Please feel free to write your thoughts / comments below. Thanks!



7 comments:

  1. I think you have a pretty fair breakdown, and it's honestly frustrating being a die-hard fan of something but hating the practices of the people who produce it. I, like you, hope that this was primarily a case of this manager just being a moron and not general practice. I worked at a GW briefly, and I loved the store I worked at because of the inclusive atmosphere; the staff knew the regulars (and the regulars sometimes became staff, like myself), so it's hard to imagine something like this being pulled in that shop.

    That said, that was 1.) 10 years ago and 2.) just one shop. I've known for a long time and more or less accepted that GW Corporate really couldn't care much less about their customer bases, and it's a shame. Unfortunately, they see continued success and have no real reason to change their practices. The whole point of the business, at the end of the day, is to make money, and they're doing that while not caring for their customers, so why should they even minutely touch their bottom line to change their ways?

    It's a tough predicament because I still love the products and the game. The only recourse I have found is to buy via third party or local shop so at least I am helping out another business while I buy GW products.

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    1. Hey thanks for the detailed explanation. I want to think it was just a particular Manager not caring much about anything but his goals. Like someone commented, it's easy to blame the people in direct contact with the customers but many times they're just doing what they've been told, directly or indirectly. And to your point, many GW employees were great hobby enthusiasts before making it a job so it strucks me as surprising this type of attitude. Let's hope we don't hear any more cases

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  2. Thanks for the story, Albert.

    My exclamation at work when reading the line "those are not yours" probably started people.

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    Replies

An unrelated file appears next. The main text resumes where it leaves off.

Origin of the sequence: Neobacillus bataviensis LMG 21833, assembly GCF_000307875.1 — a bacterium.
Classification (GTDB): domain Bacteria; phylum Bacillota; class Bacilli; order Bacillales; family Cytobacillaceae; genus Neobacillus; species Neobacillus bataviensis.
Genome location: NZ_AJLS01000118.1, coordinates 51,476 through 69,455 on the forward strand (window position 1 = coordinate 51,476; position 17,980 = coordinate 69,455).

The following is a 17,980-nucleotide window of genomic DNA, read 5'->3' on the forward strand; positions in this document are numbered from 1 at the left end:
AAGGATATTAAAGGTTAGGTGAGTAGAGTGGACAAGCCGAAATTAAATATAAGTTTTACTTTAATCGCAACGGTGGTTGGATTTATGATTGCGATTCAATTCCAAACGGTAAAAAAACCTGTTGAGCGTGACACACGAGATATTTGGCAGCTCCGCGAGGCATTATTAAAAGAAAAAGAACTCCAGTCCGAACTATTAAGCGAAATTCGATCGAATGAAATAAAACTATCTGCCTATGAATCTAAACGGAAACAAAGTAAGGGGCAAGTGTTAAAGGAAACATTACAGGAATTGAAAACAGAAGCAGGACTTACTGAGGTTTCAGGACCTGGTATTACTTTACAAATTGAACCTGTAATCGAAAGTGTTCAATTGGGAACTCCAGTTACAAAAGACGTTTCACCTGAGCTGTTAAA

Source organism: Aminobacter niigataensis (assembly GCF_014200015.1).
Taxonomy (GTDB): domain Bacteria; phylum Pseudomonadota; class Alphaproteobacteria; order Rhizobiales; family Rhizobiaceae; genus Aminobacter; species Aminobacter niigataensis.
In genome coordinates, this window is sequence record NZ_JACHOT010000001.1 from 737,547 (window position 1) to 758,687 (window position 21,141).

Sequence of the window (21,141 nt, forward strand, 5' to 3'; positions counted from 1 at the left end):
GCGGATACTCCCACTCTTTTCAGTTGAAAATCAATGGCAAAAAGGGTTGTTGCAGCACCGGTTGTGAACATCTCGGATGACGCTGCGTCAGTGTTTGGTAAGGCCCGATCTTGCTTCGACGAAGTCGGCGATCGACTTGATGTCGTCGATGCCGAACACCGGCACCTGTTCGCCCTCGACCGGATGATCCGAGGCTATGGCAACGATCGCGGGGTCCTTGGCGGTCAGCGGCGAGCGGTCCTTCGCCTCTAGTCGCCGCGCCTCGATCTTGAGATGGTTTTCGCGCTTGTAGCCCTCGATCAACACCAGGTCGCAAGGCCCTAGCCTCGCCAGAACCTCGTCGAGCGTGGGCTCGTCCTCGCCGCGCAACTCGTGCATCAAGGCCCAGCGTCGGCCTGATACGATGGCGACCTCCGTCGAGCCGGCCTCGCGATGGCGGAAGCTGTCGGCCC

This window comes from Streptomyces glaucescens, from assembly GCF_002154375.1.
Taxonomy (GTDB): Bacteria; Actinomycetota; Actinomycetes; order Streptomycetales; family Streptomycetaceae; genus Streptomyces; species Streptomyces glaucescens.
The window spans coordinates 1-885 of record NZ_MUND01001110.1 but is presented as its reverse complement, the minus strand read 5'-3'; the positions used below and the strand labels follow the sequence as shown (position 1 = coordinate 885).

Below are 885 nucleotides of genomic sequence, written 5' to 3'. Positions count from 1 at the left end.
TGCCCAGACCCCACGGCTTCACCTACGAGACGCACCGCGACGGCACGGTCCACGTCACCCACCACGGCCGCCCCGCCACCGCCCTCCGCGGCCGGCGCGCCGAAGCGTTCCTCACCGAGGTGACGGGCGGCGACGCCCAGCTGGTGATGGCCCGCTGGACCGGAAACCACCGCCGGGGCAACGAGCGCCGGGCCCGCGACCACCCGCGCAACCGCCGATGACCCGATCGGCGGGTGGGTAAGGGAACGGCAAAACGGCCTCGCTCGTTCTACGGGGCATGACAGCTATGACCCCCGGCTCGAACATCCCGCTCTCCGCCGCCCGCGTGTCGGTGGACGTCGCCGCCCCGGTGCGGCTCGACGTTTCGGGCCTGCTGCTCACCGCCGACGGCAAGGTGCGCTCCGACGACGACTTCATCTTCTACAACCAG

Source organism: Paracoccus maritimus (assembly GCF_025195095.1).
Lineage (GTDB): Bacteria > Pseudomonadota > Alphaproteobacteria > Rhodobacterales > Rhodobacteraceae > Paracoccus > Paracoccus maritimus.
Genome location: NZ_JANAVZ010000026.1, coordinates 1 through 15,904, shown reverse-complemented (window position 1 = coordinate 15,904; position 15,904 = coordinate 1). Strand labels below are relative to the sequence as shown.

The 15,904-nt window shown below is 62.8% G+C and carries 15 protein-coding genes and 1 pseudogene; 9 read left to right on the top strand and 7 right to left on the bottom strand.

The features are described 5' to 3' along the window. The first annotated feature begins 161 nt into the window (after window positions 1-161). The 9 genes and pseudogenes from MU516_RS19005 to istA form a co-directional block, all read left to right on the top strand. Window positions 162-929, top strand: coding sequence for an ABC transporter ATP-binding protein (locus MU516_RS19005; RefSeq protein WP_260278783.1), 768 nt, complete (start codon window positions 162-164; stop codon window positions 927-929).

1. Yeah I also made some sort of gutural noise, followed by some swearing. Fortunately it was lunch time and most people were away ;)

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  3. I know this story is rather old but I only came across it recently. To my knowledge this was not just one store but it happened in a lot of places. Games Workshop apparently has a policy that X amount of stuff must be on the shelf at all times and a store owner can only order X amount of stuff every month so that there isn't a shortage of product. This makes absolutely no sense to me but it's not just the GW's. Even FLGS's are to uphold this policy and my local gaming store had pre-order for some but not all on the day the Tau were released. In addition to the price hikes and extremely poor customer service, I for one am taking a break from GW and if I need to fill my plastic addiction I'll go to ebay or amazon. At least there I know that I'm going to be getting something when I want it.

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    Replies
    1. Well the first part about having the shelves full is a normal merchandising technique, you know empty shelfs might look like the store is closing or they don't have enough assortment. It's the part about the limited amount a store can order that I find interesting - after all, you'd surely like your stores to sell as much as they can? dunno, maybe it's an inherent limitation of the system i.e. GW must have hundreds of SKUs and perhaps they just can't manage this level of complexity.

      Anyway, looks like they're having supply issues as well now with the Eldar Serpents. Blame it to the shield! :)